Sure enough, what is the first thing that happens when Black Press buys the Grand Forks Gazette? New publisher becomes fixated on something completely unrelated to journalism – his demand that I take over a paper route from a child, and refuses to discuss it in a reasonable manner.

I can’t really say it any better than the study authors:

“As men often rely on aggression to maintain their dominant social status, the increase in hostility towards a woman by lower-status males may be an attempt to disregard a female’s performance and suppress her disturbance on the hierarchy to retain their social rank.”

Yes, I guess that must be it.

No chance of success

The obvious question is why would the Chair of the Human Rights Tribunal lie and say someone was fired for cause when the evidence directly contradicts it.

This is the other troubling part of the administrative tribunal system in Canada. The tribunals can’t investigate and they can’t try every case, so the reasonable thing to do is to wipe some of them from the roster.

Without a compelling reason to do so, that wouldn’t be allowed under the law as it is written, so the next obvious step is to think of a compelling reason. That’s when we come back to the inordinate focus on credibility. In this day and age, if the evidence doesn’t support the dismissal, the tribunal needs to question credibility.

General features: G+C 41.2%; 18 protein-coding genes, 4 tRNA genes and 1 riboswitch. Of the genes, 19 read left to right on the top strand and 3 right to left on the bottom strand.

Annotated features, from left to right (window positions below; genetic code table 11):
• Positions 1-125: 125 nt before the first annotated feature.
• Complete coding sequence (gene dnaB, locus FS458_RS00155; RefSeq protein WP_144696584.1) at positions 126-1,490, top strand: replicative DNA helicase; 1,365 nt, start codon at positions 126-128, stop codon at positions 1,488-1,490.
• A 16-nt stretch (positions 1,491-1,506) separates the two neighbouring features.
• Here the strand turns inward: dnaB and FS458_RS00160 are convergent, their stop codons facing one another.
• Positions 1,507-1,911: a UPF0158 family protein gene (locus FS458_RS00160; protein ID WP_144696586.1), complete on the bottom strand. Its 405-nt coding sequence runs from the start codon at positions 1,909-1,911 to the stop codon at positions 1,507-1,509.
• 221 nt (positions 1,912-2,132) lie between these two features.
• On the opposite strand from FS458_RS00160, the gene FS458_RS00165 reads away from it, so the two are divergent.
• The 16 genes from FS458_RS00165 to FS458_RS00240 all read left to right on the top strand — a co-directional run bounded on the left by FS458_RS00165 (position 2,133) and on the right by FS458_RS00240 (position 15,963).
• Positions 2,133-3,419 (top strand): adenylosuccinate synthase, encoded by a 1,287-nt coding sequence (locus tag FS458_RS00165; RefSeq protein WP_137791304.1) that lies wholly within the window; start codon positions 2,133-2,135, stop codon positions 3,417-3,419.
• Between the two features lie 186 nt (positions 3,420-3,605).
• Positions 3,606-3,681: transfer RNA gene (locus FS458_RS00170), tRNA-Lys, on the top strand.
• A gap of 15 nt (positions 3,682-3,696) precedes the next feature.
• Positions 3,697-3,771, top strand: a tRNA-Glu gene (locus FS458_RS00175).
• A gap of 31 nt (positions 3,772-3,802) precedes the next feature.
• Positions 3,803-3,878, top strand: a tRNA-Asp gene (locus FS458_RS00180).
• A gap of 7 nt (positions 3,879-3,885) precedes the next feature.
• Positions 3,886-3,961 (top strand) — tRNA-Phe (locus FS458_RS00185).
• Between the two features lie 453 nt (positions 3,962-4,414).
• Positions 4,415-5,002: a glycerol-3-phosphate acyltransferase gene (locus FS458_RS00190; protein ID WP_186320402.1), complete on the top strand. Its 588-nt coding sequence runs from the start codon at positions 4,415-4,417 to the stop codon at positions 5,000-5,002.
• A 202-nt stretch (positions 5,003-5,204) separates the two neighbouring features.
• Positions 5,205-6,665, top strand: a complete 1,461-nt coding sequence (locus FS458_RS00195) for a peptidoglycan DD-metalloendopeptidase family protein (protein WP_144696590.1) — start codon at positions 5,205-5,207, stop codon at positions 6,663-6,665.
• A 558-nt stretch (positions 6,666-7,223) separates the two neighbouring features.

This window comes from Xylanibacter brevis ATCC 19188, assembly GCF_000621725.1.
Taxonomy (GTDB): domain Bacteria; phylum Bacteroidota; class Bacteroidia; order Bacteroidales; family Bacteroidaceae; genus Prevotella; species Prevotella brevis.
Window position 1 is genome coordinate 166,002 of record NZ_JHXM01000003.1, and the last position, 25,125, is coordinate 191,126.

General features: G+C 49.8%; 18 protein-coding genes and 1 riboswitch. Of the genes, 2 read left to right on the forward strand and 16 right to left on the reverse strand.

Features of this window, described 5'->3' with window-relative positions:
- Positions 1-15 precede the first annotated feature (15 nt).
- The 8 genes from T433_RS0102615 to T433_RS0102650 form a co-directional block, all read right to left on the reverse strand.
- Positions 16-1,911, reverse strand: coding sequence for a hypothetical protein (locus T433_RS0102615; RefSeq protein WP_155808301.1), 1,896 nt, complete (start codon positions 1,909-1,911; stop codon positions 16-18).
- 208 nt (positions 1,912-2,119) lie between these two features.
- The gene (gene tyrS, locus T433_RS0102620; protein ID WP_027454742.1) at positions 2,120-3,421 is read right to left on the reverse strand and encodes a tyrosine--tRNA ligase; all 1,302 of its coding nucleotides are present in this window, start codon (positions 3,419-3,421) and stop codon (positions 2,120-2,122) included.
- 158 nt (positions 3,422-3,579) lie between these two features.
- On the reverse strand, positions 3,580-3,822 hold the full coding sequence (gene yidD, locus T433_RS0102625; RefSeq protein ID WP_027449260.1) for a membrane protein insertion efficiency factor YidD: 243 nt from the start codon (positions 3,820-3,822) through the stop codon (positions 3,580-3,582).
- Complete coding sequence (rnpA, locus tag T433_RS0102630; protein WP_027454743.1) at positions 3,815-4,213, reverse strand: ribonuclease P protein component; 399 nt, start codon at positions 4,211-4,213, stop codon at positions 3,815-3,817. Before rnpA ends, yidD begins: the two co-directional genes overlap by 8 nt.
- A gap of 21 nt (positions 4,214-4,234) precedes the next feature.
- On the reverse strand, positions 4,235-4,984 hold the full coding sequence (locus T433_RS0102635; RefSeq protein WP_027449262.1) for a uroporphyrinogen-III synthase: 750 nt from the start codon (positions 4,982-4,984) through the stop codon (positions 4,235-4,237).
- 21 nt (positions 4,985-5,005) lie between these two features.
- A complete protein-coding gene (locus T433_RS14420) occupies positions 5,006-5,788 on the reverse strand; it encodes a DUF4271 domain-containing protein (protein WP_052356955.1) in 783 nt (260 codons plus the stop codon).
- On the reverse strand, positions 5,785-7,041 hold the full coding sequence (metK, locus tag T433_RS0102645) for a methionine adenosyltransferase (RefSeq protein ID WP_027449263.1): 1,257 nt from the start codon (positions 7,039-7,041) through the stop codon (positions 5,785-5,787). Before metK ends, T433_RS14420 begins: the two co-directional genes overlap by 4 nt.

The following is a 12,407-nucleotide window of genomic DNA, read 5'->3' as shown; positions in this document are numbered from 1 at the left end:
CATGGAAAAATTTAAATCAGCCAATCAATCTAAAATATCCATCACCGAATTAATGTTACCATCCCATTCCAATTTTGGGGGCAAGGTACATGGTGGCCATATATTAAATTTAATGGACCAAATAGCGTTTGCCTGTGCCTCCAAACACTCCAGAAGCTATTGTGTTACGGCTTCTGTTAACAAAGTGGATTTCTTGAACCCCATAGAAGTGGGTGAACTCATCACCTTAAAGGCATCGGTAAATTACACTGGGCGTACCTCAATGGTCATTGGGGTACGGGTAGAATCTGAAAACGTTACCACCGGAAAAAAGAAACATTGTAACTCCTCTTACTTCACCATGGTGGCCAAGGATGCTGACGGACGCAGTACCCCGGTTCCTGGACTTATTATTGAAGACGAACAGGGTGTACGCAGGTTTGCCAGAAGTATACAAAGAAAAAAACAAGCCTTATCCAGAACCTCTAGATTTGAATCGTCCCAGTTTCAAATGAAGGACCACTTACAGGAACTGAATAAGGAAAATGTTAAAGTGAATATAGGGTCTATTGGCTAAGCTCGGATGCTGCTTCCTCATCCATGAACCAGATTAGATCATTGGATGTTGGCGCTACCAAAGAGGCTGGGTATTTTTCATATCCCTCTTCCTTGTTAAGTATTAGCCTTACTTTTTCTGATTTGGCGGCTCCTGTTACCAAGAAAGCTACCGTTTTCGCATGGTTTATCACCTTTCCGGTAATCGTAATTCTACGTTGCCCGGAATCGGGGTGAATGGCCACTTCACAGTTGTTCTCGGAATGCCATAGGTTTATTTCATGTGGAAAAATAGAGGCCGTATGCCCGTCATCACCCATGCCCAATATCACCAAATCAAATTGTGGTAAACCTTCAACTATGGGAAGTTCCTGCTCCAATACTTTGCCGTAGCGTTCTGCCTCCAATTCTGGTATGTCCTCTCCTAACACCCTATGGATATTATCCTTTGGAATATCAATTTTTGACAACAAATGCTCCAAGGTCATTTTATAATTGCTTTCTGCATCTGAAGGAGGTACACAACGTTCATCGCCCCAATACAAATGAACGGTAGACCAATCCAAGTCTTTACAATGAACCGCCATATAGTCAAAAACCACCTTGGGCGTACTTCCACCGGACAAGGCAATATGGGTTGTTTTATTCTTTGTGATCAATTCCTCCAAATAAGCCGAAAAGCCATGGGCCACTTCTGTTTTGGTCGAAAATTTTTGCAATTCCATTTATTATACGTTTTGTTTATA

In this regard, the tribunals have become, more or less, lawyers for the other side. Instead of examining evidence from a dispassionate perspective they are looking for grounds for attack, simply so they can clear the roster.

The official language they use is “no reasonable chance of success.” If the employer or service provider fails to establish that there is no reasonable chance of success, the tribunal can step in and suggest a few reasons, for example failing to steal a paper route from an eight-year-old.

At this stage, the tribunal doesn’t have to prove it, they just have to say it, and it doesn’t matter what the employee says. There is no hearing and they’ll never have a chance to respond.